Story Beginning, Pt. II
“Why is the sky so big?” His question came out of nowhere, like always.
A minute ago he had been busy biting off the crust of his peanut butter sandwich. Now, he was looking at her through his thick-framed glasses (the ones she didn’t want to buy him because they made him look uncomfortably grown-up – but he had insisted).
She tried to think of an answer that would make sense to him, like always.
Usually, she couldn’t come up with anything that seemed reasonable enough to him. Scientific enough. Once, she had tried to put on her favorite high school teacher’s tone – simply to sound scientific. She really tried. She wanted to explain the world to him. Yet mostly, she couldn’t. She knew that. Mostly, the world was too complicated for her to understand, let alone explain it to anyone else. One day, she hoped, he would be the one to explain things to her.
“Or do you think we are just so small?” He was still looking at her. Crumbles of toast and smears of peanut butter stuck to his mouth and tiny fingers.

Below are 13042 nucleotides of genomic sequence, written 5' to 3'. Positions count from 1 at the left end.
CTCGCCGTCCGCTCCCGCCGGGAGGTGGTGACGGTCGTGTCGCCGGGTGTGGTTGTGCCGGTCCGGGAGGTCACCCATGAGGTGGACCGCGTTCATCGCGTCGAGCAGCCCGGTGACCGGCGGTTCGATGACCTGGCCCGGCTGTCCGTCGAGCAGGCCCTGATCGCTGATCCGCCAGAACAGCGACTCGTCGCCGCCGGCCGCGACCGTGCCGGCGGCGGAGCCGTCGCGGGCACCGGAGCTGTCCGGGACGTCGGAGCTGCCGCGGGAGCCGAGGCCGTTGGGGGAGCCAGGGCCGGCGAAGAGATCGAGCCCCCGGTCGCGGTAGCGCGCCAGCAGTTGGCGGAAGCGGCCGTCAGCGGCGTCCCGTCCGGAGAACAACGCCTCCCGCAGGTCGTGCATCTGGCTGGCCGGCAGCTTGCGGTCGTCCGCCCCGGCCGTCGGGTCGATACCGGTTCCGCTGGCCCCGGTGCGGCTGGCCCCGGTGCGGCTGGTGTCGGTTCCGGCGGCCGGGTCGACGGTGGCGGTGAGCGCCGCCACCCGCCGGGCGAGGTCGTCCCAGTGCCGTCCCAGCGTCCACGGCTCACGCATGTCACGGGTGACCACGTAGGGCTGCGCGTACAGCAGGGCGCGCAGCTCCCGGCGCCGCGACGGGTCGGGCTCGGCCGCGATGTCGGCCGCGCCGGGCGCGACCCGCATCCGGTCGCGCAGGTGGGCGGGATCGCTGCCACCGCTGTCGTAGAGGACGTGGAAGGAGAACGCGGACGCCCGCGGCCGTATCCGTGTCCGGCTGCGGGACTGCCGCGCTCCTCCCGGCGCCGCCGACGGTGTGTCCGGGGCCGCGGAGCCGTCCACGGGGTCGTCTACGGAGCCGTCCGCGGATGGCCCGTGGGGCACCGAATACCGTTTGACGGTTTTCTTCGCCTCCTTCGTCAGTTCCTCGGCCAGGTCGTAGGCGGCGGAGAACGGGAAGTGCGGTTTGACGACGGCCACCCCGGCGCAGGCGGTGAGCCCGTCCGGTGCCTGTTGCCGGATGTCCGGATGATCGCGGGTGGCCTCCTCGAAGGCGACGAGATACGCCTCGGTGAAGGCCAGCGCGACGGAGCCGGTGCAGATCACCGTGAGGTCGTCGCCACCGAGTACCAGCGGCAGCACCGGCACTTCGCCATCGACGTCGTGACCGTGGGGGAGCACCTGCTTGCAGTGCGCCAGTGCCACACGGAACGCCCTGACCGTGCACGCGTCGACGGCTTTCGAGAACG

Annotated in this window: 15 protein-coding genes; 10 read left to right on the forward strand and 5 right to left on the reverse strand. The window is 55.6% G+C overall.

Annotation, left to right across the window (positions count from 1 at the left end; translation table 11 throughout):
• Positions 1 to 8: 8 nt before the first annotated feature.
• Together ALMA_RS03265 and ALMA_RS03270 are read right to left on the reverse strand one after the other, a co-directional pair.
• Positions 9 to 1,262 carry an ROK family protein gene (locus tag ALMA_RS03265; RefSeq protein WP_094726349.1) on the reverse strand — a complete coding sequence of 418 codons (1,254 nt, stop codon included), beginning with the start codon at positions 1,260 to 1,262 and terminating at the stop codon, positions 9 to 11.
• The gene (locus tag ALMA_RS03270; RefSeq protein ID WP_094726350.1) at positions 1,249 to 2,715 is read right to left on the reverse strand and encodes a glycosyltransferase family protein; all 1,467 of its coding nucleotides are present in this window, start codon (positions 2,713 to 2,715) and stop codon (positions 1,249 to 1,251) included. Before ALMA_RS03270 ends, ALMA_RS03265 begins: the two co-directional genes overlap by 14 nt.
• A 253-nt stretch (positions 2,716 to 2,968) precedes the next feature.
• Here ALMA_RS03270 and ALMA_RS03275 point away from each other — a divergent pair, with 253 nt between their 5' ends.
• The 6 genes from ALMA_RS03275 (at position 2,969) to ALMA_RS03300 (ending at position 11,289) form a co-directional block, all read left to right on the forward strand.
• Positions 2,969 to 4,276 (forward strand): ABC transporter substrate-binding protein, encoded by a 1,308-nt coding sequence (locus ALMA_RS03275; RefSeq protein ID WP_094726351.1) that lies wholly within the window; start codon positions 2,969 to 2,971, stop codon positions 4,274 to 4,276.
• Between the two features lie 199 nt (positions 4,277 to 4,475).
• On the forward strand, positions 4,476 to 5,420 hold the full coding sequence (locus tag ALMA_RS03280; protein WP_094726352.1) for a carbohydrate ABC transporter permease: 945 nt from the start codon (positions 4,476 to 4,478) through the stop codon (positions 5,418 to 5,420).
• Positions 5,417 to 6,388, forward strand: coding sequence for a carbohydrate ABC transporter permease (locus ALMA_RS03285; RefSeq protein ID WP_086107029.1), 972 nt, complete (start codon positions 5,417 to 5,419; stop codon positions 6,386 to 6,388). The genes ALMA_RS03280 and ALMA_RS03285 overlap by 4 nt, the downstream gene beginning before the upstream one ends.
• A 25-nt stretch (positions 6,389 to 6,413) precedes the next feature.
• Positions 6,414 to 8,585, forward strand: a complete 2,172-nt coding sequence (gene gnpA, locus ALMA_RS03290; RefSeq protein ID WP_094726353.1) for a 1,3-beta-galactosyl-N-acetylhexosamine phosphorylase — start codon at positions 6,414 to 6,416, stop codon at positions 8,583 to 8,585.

“That’s probably it, Coop” she said. She smiled and kissed him on the cheek.
Still, I’m sitting here, fairly uninspired.
I’m waiting, inspiration?
Still, I’m waiting, fairly uninspired.
I’m sitting here, inspiration?
Story Beginning, Pt. III
She’s standing at the edge, bent forward a little. Her thin, white dress is fluttering in the wind: one moment it rests calmly on her legs, like a second skin almost, entirely covering the pink scar on her left knee; the next moment it shoots up into the sky, maybe wanting to cover up other scars (ones that are not pink but black or some dark shade of blue or purple); scars that lie way beyond her left knee, beyond anything really.